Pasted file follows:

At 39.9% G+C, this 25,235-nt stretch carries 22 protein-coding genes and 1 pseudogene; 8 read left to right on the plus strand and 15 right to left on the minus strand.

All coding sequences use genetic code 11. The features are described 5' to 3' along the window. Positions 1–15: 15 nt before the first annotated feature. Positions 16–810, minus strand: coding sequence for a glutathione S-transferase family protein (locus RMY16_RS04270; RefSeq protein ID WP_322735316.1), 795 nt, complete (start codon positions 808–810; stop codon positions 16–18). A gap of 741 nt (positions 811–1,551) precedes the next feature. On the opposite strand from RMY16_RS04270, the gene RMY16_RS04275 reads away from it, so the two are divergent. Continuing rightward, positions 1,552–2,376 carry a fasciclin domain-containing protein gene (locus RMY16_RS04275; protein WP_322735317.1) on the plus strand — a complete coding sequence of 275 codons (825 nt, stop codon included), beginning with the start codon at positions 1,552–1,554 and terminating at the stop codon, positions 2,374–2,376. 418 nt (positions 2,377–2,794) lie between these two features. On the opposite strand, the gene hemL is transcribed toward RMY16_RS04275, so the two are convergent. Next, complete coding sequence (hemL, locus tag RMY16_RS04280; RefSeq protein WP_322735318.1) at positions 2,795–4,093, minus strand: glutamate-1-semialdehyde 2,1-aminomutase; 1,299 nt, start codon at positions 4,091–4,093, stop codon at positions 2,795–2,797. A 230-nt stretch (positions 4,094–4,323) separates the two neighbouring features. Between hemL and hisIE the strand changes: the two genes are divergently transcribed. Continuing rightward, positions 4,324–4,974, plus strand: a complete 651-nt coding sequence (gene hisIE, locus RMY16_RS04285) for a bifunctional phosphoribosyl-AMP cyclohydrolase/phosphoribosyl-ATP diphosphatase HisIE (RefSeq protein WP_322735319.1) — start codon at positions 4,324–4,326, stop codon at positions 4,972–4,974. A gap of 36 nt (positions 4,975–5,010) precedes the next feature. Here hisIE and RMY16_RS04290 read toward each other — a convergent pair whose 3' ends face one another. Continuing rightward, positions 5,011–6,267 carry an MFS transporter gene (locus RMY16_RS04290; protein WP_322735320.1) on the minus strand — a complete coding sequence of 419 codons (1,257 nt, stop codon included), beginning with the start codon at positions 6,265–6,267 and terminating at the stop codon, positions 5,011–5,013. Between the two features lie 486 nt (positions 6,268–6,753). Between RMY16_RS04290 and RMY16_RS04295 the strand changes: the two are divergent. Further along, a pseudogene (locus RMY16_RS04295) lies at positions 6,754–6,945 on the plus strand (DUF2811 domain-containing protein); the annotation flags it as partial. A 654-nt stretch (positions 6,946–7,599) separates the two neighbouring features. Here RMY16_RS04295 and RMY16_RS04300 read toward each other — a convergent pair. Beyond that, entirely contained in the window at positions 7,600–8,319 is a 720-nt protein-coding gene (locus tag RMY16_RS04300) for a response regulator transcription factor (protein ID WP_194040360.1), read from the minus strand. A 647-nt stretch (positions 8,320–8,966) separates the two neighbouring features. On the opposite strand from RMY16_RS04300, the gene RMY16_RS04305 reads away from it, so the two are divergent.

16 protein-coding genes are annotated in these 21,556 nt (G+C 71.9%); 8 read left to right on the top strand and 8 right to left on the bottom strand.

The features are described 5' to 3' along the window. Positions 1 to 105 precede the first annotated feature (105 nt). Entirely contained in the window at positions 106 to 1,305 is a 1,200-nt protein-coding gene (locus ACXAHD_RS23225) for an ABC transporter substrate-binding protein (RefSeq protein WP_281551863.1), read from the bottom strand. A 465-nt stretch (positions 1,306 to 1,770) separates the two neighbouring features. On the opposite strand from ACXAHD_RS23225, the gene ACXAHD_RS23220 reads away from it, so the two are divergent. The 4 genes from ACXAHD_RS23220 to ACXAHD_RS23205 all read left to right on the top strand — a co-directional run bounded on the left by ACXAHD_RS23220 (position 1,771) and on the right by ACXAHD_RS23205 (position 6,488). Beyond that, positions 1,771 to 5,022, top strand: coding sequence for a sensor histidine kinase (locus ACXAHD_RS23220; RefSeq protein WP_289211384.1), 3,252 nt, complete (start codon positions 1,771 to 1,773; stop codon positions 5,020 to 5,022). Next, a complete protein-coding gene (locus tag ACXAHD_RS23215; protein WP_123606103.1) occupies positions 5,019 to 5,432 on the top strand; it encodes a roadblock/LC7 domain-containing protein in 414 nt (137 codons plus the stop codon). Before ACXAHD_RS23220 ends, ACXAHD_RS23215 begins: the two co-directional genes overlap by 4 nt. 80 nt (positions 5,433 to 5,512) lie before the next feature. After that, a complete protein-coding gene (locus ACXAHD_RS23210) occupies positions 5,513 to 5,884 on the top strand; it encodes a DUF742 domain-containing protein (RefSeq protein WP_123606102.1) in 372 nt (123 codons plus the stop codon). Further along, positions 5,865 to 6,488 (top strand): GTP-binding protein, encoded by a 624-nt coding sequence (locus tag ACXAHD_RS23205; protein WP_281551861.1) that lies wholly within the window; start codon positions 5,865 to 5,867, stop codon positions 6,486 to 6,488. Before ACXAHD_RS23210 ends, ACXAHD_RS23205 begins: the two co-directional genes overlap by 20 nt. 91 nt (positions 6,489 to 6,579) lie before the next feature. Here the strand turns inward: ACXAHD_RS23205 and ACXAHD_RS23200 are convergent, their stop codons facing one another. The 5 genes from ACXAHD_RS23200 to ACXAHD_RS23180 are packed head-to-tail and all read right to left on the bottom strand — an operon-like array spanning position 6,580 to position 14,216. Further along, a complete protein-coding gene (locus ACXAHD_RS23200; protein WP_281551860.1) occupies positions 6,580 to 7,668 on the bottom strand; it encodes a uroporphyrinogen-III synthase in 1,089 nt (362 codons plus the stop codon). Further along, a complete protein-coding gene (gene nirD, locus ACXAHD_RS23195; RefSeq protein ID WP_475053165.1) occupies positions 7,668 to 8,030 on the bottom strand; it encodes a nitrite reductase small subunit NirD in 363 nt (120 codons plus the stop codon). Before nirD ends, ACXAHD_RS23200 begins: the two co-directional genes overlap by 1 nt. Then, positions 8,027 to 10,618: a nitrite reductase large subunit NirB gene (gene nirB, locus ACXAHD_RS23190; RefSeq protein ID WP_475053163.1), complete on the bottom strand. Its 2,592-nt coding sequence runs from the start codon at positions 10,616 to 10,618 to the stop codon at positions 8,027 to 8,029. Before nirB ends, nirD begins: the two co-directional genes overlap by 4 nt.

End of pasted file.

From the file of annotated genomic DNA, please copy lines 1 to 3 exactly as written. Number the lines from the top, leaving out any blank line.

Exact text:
At 39.9% G+C, this 25,235-nt stretch carries 22 protein-coding genes and 1 pseudogene; 8 read left to right on the plus strand and 15 right to left on the minus strand.

All coding sequences use genetic code 11. The features are described 5' to 3' along the window. Positions 1–15: 15 nt before the first annotated feature. Positions 16–810, minus strand: coding sequence for a glutathione S-transferase family protein (locus RMY16_RS04270; RefSeq protein ID WP_322735316.1), 795 nt, complete (start codon positions 808–810; stop codon positions 16–18). A gap of 741 nt (positions 811–1,551) precedes the next feature. On the opposite strand from RMY16_RS04270, the gene RMY16_RS04275 reads away from it, so the two are divergent. Continuing rightward, positions 1,552–2,376 carry a fasciclin domain-containing protein gene (locus RMY16_RS04275; protein WP_322735317.1) on the plus strand — a complete coding sequence of 275 codons (825 nt, stop codon included), beginning with the start codon at positions 1,552–1,554 and terminating at the stop codon, positions 2,374–2,376. 418 nt (positions 2,377–2,794) lie between these two features. On the opposite strand, the gene hemL is transcribed toward RMY16_RS04275, so the two are convergent. Next, complete coding sequence (hemL, locus tag RMY16_RS04280; RefSeq protein WP_322735318.1) at positions 2,795–4,093, minus strand: glutamate-1-semialdehyde 2,1-aminomutase; 1,299 nt, start codon at positions 4,091–4,093, stop codon at positions 2,795–2,797. A 230-nt stretch (positions 4,094–4,323) separates the two neighbouring features. Between hemL and hisIE the strand changes: the two genes are divergently transcribed. Continuing rightward, positions 4,324–4,974, plus strand: a complete 651-nt coding sequence (gene hisIE, locus RMY16_RS04285) for a bifunctional phosphoribosyl-AMP cyclohydrolase/phosphoribosyl-ATP diphosphatase HisIE (RefSeq protein WP_322735319.1) — start codon at positions 4,324–4,326, stop codon at positions 4,972–4,974. A gap of 36 nt (positions 4,975–5,010) precedes the next feature. Here hisIE and RMY16_RS04290 read toward each other — a convergent pair whose 3' ends face one another. Continuing rightward, positions 5,011–6,267 carry an MFS transporter gene (locus RMY16_RS04290; protein WP_322735320.1) on the minus strand — a complete coding sequence of 419 codons (1,257 nt, stop codon included), beginning with the start codon at positions 6,265–6,267 and terminating at the stop codon, positions 5,011–5,013. Between the two features lie 486 nt (positions 6,268–6,753). Between RMY16_RS04290 and RMY16_RS04295 the strand changes: the two are divergent. Further along, a pseudogene (locus RMY16_RS04295) lies at positions 6,754–6,945 on the plus strand (DUF2811 domain-containing protein); the annotation flags it as partial. A 654-nt stretch (positions 6,946–7,599) separates the two neighbouring features. Here RMY16_RS04295 and RMY16_RS04300 read toward each other — a convergent pair. Beyond that, entirely contained in the window at positions 7,600–8,319 is a 720-nt protein-coding gene (locus tag RMY16_RS04300) for a response regulator transcription factor (protein ID WP_194040360.1), read from the minus strand. A 647-nt stretch (positions 8,320–8,966) separates the two neighbouring features. On the opposite strand from RMY16_RS04300, the gene RMY16_RS04305 reads away from it, so the two are divergent.

16 protein-coding genes are annotated in these 21,556 nt (G+C 71.9%); 8 read left to right on the top strand and 8 right to left on the bottom strand.